THE idea that the world is growing more terrible and violent by the day is one that recurs throughout human history but there is no better corrective to it than a brief encounter with the work of the Greek playwright Euripides at its most uncompromising.
First seen in Athens around 424BC, his tragedy Hecuba is set in the province of Thrace, where the captured and enslaved women of Troy have been taken after the cataclysmic fall of their city.
As the play opens, the fallen queen, Hecuba, lies sleeping, while her youngest son Polidorus comes to her in a dream, explaining that like his older brothers – who died defending Troy – he is also dead, murdered for gold by the King of Thrace, to whom he had been sent for safekeeping.
So from the outset, we are faced not so much with dramatic tension, as with a mighty litany of loss, agony and revenge, which only darkens as Hecuba’s remaining daughter Polixena is torn from her by the Greeks, to be sacrificed on the tomb of Achilles.
There’s a slight ambivalence about Amanda Gaughan’s striking and intense new in-the-round production of Hecuba, at Dundee Rep, in that it seems uncertain how far it should insist on the contemporary resonances of this story, in an age when rape, abduction and torture are still rife in war zones across the planet.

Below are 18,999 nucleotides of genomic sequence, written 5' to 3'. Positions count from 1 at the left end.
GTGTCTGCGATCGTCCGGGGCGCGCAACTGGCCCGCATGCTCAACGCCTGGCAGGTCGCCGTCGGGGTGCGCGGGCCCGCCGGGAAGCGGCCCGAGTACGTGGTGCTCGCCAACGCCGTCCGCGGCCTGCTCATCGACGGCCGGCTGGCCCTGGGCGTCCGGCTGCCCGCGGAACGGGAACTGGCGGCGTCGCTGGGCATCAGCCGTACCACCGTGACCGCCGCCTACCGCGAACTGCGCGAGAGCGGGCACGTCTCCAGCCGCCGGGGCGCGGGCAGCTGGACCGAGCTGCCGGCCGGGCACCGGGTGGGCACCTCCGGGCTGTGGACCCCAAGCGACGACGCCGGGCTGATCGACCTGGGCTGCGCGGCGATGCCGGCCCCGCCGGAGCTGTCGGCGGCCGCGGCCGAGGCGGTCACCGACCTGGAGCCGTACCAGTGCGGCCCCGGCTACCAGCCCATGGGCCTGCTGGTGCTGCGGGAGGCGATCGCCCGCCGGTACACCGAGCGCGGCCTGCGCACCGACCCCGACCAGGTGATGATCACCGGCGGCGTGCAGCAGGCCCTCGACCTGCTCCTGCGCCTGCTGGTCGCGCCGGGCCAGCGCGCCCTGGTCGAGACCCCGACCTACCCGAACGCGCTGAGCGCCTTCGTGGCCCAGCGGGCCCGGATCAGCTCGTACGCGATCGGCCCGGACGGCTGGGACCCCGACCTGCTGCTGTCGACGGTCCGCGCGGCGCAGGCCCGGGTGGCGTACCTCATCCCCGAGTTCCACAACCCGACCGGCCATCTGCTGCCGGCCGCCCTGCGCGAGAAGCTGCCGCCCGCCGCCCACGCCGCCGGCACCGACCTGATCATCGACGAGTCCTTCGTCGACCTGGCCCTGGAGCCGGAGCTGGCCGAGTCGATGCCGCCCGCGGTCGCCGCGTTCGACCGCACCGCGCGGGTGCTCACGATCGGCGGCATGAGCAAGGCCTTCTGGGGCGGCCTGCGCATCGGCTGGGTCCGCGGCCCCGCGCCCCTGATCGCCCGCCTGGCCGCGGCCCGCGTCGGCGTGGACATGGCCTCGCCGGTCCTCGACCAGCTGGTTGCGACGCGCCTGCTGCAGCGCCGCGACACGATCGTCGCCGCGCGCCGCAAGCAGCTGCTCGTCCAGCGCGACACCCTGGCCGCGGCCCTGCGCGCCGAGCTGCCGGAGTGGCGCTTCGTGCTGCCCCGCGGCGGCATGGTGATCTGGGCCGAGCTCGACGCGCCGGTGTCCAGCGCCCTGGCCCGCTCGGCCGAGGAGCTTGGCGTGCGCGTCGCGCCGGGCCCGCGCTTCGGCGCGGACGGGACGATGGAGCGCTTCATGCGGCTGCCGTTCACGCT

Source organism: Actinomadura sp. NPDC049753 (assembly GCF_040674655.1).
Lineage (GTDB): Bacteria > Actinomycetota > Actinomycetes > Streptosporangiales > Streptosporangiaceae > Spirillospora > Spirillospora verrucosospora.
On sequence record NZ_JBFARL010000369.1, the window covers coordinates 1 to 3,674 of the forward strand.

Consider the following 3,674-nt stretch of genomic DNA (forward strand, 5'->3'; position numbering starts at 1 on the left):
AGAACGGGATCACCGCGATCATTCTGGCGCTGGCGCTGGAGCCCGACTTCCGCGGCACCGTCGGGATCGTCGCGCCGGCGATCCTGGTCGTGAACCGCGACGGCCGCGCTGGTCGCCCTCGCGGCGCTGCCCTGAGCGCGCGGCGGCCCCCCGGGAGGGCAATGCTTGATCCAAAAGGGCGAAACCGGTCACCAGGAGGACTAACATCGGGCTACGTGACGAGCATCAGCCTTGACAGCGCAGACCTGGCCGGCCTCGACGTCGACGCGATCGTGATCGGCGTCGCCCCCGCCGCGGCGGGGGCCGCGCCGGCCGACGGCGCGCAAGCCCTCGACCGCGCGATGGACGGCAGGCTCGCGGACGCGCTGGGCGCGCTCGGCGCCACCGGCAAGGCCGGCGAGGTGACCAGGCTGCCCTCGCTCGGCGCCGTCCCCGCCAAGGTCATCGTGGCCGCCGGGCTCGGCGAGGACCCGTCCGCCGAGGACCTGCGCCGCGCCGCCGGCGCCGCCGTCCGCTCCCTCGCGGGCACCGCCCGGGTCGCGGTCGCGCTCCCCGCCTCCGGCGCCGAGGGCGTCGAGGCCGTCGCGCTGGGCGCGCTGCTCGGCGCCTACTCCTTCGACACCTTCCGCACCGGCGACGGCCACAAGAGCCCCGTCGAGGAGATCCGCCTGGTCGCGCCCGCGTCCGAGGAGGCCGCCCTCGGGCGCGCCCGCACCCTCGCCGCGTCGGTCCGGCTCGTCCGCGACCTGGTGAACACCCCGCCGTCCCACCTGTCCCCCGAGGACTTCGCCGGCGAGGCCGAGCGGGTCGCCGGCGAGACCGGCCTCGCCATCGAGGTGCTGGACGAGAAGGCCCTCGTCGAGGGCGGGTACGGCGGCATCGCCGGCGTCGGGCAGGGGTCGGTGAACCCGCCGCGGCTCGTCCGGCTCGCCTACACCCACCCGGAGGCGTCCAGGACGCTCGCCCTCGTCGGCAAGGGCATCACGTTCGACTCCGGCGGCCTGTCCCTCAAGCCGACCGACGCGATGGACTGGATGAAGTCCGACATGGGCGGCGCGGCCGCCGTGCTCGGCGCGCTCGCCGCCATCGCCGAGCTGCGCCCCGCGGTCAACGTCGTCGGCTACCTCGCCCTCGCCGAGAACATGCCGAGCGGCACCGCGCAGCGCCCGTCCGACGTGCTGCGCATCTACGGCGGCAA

On the pre-show soundtrack, we hear the crackle of Iraq-style radio communications among troops in the field, and at the end there’s a towering projected image of a man with a machine-gun. For most of the play’s 90-minute length, though, the style and look of the production is fiercely classical, although lifted and intensified by the fierceness of Frank McGuinnness’s 2004 version of the text.
The close-up staging of the piece, in a three-sided studio space created on the Rep’s stage, offers a uniquely intimate and richly-faceted view of Irene Macdougall’s towering performance as Hecuba, so drenched in bitterness, grief and vengeance that we sometimes almost have to shield our eyes from its savage truthfulness.
There is powerful support from Emily Winter’s grief-stricken Chorus, Caroline Deyga’s heartbreakingly dignified Polixena, and Callum O’Neill, perfectly pitched as the Greek general Agamemnon.
There are moments when this great dramatic poem soars into song, in a striking score by Claire McKenzie, and moments of terrible, vivid spectacle surrounding the haunting figure of Ncuti Gatwa’s Polidorus, brilliantly lit by Grant Anderson.
For most of its length, though, this Hecuba is a brave, unblinking journey into a full knowledge of the hell we humans can make of Earth, with or without the help of the gods, and into the deep feminist truth – still widely denied – that women, goaded beyond endurance, can be as violent and vengeful as any man, and cannot be expected to redeem a world in which men commit horrific acts as a badge of honour, and then wait for the “second sex” to bind their wounds and make the world seem bearable again.